Meta-Analytic Assessment of Blood Lipid Response to Dietary Manipulation of Macronutrient Distribution
AuthorStroster, John A.
Acceptable Macronutrient Distribution Range
AdvisorHowell, Wanda H.
MetadataShow full item record
PublisherThe University of Arizona.
RightsCopyright © is held by the author. Digital access to this material is made possible by the University Libraries, University of Arizona. Further transmission, reproduction or presentation (such as public display or performance) of protected items is prohibited except with permission of the author.
AbstractIncorporating the best findings from current, high-quality research into routine clinical practice is the basis of evidence-based care. Chapter 1: "Systematic Review and Meta-Analysis in Evidence-Based Care" is a review of the systematic review process, including meta-analysis, aimed at clinical professionals with limited statistical training. It advocates the use of the systematic review process, outlines some general techniques, and provides selected resources where individuals can acquire additional assistance. The typical steps involved include: formulating a clear research question, defining inclusion and exclusion criteria, extracting the data and assessing the study quality, summarizing and synthesizing the evidence, and then interpreting the findings. When effort is made to minimize bias and locate as many articles on a particular topic as possible, systematic reviews and meta-analyses can produce invaluable findings for evidence-based care. Chapter 2: "The Effect of Macronutrient Distribution on the Lipid Profile in Adults: A Systematic Review and Meta-Analysis" describes a systematic review and meta-analysis that examined the impact total macronutrients had on blood lipid levels. This chapter builds upon the concepts introduced in chapter one, and assesses the effect of manipulating macronutrient distribution on the lipid profile of adults, and compares these effects to recommendations regarding macronutrients, such as the Acceptable Macronutrient Distribution Ranges (AMDRs). Suggestions related to improving the quality of meta-analyses are also outlined, and supplemental analyses are provided at the end of the dissertation.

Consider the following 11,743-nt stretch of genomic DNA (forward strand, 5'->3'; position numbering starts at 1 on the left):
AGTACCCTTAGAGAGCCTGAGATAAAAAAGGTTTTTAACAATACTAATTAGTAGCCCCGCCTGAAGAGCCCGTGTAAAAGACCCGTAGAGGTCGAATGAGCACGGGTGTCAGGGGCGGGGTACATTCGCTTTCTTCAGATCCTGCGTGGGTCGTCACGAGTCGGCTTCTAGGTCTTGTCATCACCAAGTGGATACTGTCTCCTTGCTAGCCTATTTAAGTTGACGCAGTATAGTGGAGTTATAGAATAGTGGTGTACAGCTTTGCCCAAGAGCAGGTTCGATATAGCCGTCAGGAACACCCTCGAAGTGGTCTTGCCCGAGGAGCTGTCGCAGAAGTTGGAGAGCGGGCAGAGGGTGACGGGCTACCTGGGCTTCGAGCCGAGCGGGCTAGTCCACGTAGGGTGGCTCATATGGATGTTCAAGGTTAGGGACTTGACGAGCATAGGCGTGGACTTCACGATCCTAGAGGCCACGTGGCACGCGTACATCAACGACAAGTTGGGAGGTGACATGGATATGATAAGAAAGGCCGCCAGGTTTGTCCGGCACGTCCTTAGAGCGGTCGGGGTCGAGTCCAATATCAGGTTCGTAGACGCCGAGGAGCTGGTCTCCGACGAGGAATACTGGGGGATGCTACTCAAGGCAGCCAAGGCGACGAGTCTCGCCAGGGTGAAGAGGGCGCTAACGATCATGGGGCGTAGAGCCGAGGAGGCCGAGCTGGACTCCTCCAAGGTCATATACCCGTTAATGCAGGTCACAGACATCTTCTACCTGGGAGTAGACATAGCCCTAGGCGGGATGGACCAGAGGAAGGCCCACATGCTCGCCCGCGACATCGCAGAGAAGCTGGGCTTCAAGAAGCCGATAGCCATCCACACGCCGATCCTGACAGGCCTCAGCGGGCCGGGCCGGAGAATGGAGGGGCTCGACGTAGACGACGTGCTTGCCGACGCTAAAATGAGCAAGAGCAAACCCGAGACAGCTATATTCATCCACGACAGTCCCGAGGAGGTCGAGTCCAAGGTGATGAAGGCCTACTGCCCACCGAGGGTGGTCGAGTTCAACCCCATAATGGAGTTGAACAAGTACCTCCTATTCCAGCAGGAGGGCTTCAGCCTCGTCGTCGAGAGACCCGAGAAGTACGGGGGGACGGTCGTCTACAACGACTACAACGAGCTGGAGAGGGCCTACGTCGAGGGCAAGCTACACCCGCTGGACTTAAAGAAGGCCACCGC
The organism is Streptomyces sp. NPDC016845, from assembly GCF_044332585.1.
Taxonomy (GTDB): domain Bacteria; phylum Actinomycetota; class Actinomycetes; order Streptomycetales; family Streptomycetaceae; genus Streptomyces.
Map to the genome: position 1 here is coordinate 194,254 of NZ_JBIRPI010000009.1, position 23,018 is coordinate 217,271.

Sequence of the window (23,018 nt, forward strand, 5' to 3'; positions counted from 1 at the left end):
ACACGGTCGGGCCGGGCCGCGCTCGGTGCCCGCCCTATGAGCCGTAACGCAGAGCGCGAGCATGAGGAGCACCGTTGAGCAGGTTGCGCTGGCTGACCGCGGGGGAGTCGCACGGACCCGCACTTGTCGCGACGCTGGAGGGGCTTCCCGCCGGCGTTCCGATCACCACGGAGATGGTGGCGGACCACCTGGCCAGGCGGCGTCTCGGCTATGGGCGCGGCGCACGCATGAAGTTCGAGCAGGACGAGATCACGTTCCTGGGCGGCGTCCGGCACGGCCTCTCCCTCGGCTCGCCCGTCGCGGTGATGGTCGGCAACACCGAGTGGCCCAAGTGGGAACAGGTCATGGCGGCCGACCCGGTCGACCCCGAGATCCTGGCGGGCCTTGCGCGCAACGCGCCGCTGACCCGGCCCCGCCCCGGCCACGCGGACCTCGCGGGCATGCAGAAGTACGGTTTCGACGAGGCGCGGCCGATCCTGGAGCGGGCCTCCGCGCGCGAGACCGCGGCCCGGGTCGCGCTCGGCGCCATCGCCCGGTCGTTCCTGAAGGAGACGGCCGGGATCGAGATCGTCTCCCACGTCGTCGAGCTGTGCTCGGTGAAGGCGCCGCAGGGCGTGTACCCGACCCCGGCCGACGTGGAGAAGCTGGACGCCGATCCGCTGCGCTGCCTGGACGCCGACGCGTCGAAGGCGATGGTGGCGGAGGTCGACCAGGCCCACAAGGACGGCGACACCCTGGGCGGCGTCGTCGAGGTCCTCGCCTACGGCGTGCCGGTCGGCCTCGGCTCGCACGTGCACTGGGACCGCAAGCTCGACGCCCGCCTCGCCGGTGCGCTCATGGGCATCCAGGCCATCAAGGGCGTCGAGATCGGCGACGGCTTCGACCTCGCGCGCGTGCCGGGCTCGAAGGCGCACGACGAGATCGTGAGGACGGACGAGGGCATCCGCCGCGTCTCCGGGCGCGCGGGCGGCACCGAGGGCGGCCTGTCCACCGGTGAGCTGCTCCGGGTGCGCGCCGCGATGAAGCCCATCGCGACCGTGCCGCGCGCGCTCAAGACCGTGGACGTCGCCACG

Degree ProgramGraduate College